Language

COVID-19 Information

We're here to keep you informed, and care for your health. MultiCare facilities are open for all patients. COVID-19 Resource Center

Close
Facebook
Twitter
Instagram
Youtube
LinkedIn
RSS
< >

Safe sleep for babies

Posted on Oct. 12, 2020 ( comments)

October is SIDS Awareness Month and October 15 is Pregnancy and Infant Loss Remembrance Day. Different names but highlighting the same theme — too many babies are dying.

Wait — don’t stop reading, I’m not here to scare you. The good news is that most babies thrive, despite our sometimes-imperfect parenting (in my case, imperfect might be generous). We all just want to do our best, relax, and enjoy our adorable children without being terrified that something awful is going to happen any minute. That’s not too much to ask, right?

Right! But as a mom who is also an expert in child safety, I do walk a fine line here. I don’t want you to be scared. What I want is for you to be armed with knowledge on what the real risks are, and confident that you have the skills to cut those risks down. When we take action to reduce risk, we get to set the fear aside and get back to relaxing and enjoying those cute kids.

Let’s start with an uncomfortable fact: The United States has an infant mortality problem. Our child fatality rates are among the highest in the developed world. While many are to babies who are born very sick or fragile, we are seeing an alarming trend when it comes to otherwise healthy babies.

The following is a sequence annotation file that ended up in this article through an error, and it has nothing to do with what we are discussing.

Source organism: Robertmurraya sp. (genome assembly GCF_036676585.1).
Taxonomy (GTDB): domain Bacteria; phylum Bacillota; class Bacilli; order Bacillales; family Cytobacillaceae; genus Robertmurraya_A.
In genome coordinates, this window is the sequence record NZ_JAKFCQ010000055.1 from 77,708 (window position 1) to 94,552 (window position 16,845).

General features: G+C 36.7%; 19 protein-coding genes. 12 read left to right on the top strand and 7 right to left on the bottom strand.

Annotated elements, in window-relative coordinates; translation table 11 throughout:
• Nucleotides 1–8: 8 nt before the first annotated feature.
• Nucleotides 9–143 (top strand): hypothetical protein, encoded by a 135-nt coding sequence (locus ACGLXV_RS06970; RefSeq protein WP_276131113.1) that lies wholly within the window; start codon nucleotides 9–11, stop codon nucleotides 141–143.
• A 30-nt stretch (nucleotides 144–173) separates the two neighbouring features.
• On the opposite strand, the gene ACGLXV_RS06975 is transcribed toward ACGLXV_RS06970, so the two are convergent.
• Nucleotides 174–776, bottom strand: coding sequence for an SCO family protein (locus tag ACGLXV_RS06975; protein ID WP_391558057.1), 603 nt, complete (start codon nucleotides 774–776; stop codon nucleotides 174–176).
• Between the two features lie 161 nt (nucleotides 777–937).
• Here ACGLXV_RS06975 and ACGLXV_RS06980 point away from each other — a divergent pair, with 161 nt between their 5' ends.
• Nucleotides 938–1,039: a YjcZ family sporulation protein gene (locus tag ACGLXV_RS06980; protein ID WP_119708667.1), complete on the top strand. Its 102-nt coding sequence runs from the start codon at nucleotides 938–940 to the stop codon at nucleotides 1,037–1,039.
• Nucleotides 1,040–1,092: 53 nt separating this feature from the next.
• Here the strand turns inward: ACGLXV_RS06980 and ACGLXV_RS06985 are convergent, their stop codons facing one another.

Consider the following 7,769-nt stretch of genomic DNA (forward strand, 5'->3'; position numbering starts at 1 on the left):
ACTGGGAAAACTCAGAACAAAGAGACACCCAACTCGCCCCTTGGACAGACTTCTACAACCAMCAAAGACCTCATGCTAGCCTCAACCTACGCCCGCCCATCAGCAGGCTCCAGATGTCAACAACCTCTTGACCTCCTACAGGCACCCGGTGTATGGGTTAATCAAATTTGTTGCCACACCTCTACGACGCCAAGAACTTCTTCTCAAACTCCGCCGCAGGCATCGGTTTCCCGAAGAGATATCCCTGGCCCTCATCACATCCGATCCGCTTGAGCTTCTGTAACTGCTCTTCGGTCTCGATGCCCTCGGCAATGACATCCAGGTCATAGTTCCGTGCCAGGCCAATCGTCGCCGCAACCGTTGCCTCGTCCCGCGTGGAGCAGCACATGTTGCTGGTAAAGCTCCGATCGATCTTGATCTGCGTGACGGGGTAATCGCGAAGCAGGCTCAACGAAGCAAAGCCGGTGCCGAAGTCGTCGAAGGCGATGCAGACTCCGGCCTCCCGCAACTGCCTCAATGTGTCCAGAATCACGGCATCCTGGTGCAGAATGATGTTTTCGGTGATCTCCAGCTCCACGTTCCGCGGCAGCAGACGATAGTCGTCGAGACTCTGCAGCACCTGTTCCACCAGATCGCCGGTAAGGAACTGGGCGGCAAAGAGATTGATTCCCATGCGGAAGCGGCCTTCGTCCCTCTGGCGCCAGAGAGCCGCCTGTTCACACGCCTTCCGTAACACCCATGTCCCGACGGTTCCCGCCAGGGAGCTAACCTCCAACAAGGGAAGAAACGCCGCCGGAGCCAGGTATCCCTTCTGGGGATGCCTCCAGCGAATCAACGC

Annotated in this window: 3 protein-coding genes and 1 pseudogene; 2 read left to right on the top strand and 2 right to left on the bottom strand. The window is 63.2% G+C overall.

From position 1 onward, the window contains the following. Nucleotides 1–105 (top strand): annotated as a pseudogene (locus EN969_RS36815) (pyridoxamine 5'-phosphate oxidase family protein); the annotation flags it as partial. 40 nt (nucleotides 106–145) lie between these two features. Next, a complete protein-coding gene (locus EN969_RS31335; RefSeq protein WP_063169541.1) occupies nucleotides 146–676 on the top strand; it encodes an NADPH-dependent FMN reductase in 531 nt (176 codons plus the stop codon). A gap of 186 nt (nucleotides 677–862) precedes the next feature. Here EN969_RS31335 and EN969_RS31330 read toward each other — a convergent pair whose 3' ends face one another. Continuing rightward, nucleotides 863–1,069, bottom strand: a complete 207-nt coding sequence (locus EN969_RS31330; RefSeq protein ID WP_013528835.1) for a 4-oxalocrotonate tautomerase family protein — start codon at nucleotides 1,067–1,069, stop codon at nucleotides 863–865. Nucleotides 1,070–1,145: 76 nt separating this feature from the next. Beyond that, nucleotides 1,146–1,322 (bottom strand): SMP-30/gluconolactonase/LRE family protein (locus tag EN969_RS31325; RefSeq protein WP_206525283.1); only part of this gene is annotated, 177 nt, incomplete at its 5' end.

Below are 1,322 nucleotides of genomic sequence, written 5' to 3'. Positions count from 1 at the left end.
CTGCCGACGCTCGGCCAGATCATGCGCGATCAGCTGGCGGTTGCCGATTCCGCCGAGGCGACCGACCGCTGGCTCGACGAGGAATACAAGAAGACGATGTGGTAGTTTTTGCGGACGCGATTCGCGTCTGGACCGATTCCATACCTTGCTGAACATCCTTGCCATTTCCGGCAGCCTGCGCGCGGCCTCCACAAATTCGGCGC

The leading causes of death between 1-12 months of age fall into a category called Sudden Unexpected Infant Death, or SUID. SUID includes Sudden Infant Death Syndrome (SIDS) and asphyxia (suffocation) during sleep. For both categories, similar risk factors have emerged in recent years, largely around baby’s sleep environment. And that, my friends, is an opportunity for knowledge to meet behavior.

Here is what the experts recommend, up to baby’s first birthday:

  1. Take care of yourself. Start prenatal care early and go to all your OB appointments. Avoid cigarettes, alcohol and illicit drugs during and after pregnancy. If you smoke, now is the time to quit. One cigarette per day in pregnancy doubles your baby’s risk of SUID. Take a breastfeeding class and reach out to a lactation consultant if you are struggling.
     
  2. Set up a safe nursery. Baby should sleep in a safe crib, bassinet or pack-n-play for every sleep (naps and nighttime). Use a firm, flat crib mattress with a snugly fitted sheet. Add nothing else — no bumpers, blankets, pillows, soft toys, mattress toppers or the next viral crib accessory of the week. Place it in your bedroom, if you can, as room-sharing has shown to be protective against SIDS/SUID. But avoid bringing baby into your bed because that increases risk significantly.

What are examples of unsafe infant sleep locations? 

  • Infant swings, bouncers, car seats (outside of the car), couches, chairs and adult beds
  • Being next to, or being held by, anyone who is asleep
  • On an inclined surface that elevates baby’s head